If the US is a “constitutional” state and the UK a “legislative” state, India is a “constitutional administrative” state, where the Constitution gives individuals certain rights but the postcolonial Indian state continues to retain vast powers to reshape individual rights without the need for legislative action. Moreover, following the abolition of the fundamental right to property by the 44th Constitutional Amendment in 1978, the balance tilted considerably in favour of the administrative state, as judicial review of land acquisition under the 1894 act became extremely lenient. Therefore, not only do we need more effective balancing of individual rights and state power at the level of legislation through the enactment of a “good” land acquisition law but also at the constitutional level through effective judicial scrutiny of acquisitions under Article 300A of the Constitution. Some of this scrutiny has already begun. The Supreme Court and various high courts have finally decided 78 cases and passed interim orders in 60 additional cases in the year and a half since the LARR Act came into force. In many of these cases, courts have quashed arbitrary state action in land acquisition proceedings.
The third is to acknowledge that currently, the land acquisition law is a “bad” law because it is an unstable law. Numerous amendments to the law within a short space of time have created political and legal uncertainty, which perhaps more than anything else negatively impacts economic growth. The government must understand that simply easing the process of acquisition of land for industry does not mean industrial growth will necessarily take place. Singur, the Niyamgiri hills and the Posco sites are testimony to stalled industrial projects that impede investor confidence.
In order to draft a stable law, we need to first systematically collect data on several issues, including: What is the nature of land conflicts in India’s 165 districts, and how do these conflicts vary from state to state? What is the capacity of various states to conduct social impact assessments, and how can we strengthen such capacity? Are there ways of systematising our land records in ways that make direct purchase of land by industry easier and state intervention unnecessary? In the case of acquisitions for exempted purposes under the 2015 bill, in the absence of a thorough social impact assessment, how will the state identify livelihood losers who must be compensated along with landowners? Will a blanket prohibition on the acquisition of multi-cropped irrigated land help or hurt the interests of poor farmers in certain states? What are the real costs of land acquisition for industry, including the costs of compensation and rehabilitation of land losers, as well as transaction and opportunity costs, and how do these vary across industrial sector and region?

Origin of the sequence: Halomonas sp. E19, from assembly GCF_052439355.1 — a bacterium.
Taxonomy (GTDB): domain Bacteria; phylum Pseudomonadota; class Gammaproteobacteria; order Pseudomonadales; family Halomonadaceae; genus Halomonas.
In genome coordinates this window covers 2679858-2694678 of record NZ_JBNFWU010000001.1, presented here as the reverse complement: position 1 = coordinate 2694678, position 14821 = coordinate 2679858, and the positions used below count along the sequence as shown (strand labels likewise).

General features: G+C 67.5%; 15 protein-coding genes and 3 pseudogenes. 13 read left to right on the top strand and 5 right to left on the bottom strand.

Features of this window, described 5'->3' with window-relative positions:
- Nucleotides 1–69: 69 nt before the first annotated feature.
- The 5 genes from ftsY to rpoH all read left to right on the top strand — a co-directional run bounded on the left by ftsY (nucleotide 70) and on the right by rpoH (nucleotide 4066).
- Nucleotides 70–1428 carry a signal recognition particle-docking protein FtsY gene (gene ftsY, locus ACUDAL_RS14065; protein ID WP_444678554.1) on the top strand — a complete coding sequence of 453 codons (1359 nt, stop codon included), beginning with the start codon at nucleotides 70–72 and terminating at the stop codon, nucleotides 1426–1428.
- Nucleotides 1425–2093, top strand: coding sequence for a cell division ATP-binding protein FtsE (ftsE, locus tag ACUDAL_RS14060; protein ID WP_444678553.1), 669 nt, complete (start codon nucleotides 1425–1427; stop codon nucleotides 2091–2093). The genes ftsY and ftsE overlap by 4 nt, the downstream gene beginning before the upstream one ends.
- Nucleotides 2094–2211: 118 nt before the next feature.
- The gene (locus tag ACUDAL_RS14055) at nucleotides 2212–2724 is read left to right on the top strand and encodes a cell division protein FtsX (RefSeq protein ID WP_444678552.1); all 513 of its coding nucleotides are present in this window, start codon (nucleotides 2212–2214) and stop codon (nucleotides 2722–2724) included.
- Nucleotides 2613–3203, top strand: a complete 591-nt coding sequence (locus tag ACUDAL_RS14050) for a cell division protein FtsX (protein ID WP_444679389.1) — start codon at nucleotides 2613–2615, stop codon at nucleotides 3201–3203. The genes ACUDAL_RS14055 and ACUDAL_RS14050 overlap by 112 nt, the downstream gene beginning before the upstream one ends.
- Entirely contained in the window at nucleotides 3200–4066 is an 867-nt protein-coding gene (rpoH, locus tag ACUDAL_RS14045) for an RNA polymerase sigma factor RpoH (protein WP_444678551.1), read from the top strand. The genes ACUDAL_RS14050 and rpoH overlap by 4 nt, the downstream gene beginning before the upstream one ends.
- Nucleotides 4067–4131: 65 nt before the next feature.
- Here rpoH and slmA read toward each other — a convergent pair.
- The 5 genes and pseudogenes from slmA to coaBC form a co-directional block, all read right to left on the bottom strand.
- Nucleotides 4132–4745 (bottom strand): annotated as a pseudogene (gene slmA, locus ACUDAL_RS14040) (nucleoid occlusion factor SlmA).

Instead of devoting its energies to manoeuvring the amended land acquisition bill through Parliament, the government should agree to the constitution of a parliamentary standing committee that can systematically collect and metabolise data on these issues. Failure to do so will mean that we will be back debating amendments to the new law soon and continue the climate of economic, political and legal instability on this issue.
The writer is fellow, Centre for Policy Research, Delhi, where she heads the Land Rights Initiative.